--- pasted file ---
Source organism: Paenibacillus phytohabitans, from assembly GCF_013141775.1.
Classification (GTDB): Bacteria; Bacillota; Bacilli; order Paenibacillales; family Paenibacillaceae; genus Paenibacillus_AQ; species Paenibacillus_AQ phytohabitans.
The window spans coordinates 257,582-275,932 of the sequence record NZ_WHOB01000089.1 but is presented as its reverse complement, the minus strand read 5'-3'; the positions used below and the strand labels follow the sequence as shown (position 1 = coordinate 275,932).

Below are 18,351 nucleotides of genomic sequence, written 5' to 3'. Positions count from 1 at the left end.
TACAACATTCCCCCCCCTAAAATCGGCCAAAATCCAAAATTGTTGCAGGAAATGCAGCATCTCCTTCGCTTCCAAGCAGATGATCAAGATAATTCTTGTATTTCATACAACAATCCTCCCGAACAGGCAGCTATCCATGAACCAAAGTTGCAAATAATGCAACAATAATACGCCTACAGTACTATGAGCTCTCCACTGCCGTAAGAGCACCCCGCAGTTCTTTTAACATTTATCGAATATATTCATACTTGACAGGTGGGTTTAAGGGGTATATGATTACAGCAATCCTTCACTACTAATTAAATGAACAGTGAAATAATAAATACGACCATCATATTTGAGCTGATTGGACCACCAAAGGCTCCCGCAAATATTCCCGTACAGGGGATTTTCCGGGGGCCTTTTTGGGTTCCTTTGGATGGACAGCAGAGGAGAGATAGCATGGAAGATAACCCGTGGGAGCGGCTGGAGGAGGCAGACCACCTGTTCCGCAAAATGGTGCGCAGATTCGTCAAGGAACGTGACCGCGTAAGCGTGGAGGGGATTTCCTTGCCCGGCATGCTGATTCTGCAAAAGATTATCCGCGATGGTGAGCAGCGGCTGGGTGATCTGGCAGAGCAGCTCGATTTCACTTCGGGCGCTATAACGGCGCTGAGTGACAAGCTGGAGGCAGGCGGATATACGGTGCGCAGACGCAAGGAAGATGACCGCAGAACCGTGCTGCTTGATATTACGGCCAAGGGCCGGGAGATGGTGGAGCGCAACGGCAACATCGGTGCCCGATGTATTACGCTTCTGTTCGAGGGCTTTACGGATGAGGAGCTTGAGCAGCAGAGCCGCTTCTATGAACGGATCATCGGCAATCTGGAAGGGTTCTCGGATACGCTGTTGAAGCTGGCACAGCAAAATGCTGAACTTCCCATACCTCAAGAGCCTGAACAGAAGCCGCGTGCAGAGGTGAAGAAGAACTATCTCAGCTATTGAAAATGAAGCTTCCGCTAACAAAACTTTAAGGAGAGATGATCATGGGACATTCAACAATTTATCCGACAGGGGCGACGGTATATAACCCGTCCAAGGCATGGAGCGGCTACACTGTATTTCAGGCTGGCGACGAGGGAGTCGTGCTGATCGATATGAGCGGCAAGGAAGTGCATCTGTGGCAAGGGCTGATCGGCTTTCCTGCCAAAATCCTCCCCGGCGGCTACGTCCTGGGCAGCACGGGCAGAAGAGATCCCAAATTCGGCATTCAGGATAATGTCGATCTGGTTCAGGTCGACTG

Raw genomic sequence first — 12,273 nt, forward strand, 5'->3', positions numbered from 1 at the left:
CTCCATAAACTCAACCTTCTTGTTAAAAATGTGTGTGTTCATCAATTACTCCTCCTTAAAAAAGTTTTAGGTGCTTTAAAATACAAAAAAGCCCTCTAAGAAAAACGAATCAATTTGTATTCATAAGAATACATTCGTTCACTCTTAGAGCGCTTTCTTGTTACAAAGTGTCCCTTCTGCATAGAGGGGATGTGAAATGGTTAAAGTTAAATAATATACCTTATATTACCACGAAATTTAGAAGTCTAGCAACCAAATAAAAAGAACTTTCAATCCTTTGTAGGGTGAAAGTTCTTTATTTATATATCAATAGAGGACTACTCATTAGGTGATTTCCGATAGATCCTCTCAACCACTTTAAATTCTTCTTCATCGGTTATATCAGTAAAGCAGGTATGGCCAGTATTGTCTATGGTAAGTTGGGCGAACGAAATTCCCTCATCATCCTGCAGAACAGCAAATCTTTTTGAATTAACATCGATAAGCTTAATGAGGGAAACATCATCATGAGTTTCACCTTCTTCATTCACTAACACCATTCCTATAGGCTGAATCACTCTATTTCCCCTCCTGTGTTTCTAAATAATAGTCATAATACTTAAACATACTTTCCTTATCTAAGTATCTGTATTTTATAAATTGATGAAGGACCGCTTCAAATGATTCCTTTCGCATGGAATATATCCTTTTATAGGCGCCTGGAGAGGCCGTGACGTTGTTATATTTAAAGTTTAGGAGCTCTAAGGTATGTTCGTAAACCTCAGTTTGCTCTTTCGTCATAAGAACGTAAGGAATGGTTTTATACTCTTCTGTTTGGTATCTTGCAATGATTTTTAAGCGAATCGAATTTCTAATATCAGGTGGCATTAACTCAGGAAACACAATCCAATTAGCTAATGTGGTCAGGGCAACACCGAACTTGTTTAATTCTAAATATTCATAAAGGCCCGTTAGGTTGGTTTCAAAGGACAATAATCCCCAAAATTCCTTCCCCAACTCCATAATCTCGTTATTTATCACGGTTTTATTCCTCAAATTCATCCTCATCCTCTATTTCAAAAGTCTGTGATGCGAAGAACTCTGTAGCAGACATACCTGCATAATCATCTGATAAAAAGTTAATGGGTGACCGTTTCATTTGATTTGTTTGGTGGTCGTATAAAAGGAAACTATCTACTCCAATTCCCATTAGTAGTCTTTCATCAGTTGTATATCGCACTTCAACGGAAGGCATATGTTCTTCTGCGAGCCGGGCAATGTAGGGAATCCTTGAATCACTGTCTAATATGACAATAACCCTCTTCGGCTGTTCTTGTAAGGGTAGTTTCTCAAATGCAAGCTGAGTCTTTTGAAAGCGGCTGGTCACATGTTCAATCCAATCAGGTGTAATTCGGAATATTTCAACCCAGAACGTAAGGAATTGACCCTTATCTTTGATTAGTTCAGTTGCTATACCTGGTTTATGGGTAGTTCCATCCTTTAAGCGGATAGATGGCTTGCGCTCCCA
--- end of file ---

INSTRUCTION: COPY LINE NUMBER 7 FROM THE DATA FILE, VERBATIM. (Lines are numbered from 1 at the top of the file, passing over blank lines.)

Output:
CTCCATAAACTCAACCTTCTTGTTAAAAATGTGTGTGTTCATCAATTACTCCTCCTTAAAAAAGTTTTAGGTGCTTTAAAATACAAAAAAGCCCTCTAAGAAAAACGAATCAATTTGTATTCATAAGAATACATTCGTTCACTCTTAGAGCGCTTTCTTGTTACAAAGTGTCCCTTCTGCATAGAGGGGATGTGAAATGGTTAAAGTTAAATAATATACCTTATATTACCACGAAATTTAGAAGTCTAGCAACCAAATAAAAAGAACTTTCAATCCTTTGTAGGGTGAAAGTTCTTTATTTATATATCAATAGAGGACTACTCATTAGGTGATTTCCGATAGATCCTCTCAACCACTTTAAATTCTTCTTCATCGGTTATATCAGTAAAGCAGGTATGGCCAGTATTGTCTATGGTAAGTTGGGCGAACGAAATTCCCTCATCATCCTGCAGAACAGCAAATCTTTTTGAATTAACATCGATAAGCTTAATGAGGGAAACATCATCATGAGTTTCACCTTCTTCATTCACTAACACCATTCCTATAGGCTGAATCACTCTATTTCCCCTCCTGTGTTTCTAAATAATAGTCATAATACTTAAACATACTTTCCTTATCTAAGTATCTGTATTTTATAAATTGATGAAGGACCGCTTCAAATGATTCCTTTCGCATGGAATATATCCTTTTATAGGCGCCTGGAGAGGCCGTGACGTTGTTATATTTAAAGTTTAGGAGCTCTAAGGTATGTTCGTAAACCTCAGTTTGCTCTTTCGTCATAAGAACGTAAGGAATGGTTTTATACTCTTCTGTTTGGTATCTTGCAATGATTTTTAAGCGAATCGAATTTCTAATATCAGGTGGCATTAACTCAGGAAACACAATCCAATTAGCTAATGTGGTCAGGGCAACACCGAACTTGTTTAATTCTAAATATTCATAAAGGCCCGTTAGGTTGGTTTCAAAGGACAATAATCCCCAAAATTCCTTCCCCAACTCCATAATCTCGTTATTTATCACGGTTTTATTCCTCAAATTCATCCTCATCCTCTATTTCAAAAGTCTGTGATGCGAAGAACTCTGTAGCAGACATACCTGCATAATCATCTGATAAAAAGTTAATGGGTGACCGTTTCATTTGATTTGTTTGGTGGTCGTATAAAAGGAAACTATCTACTCCAATTCCCATTAGTAGTCTTTCATCAGTTGTATATCGCACTTCAACGGAAGGCATATGTTCTTCTGCGAGCCGGGCAATGTAGGGAATCCTTGAATCACTGTCTAATATGACAATAACCCTCTTCGGCTGTTCTTGTAAGGGTAGTTTCTCAAATGCAAGCTGAGTCTTTTGAAAGCGGCTGGTCACATGTTCAATCCAATCAGGTGTAATTCGGAATATTTCAACCCAGAACGTAAGGAATTGACCCTTATCTTTGATTAGTTCAGTTGCTATACCTGGTTTATGGGTAGTTCCATCCTTTAAGCGGATAGATGGCTTGCGCTCCCA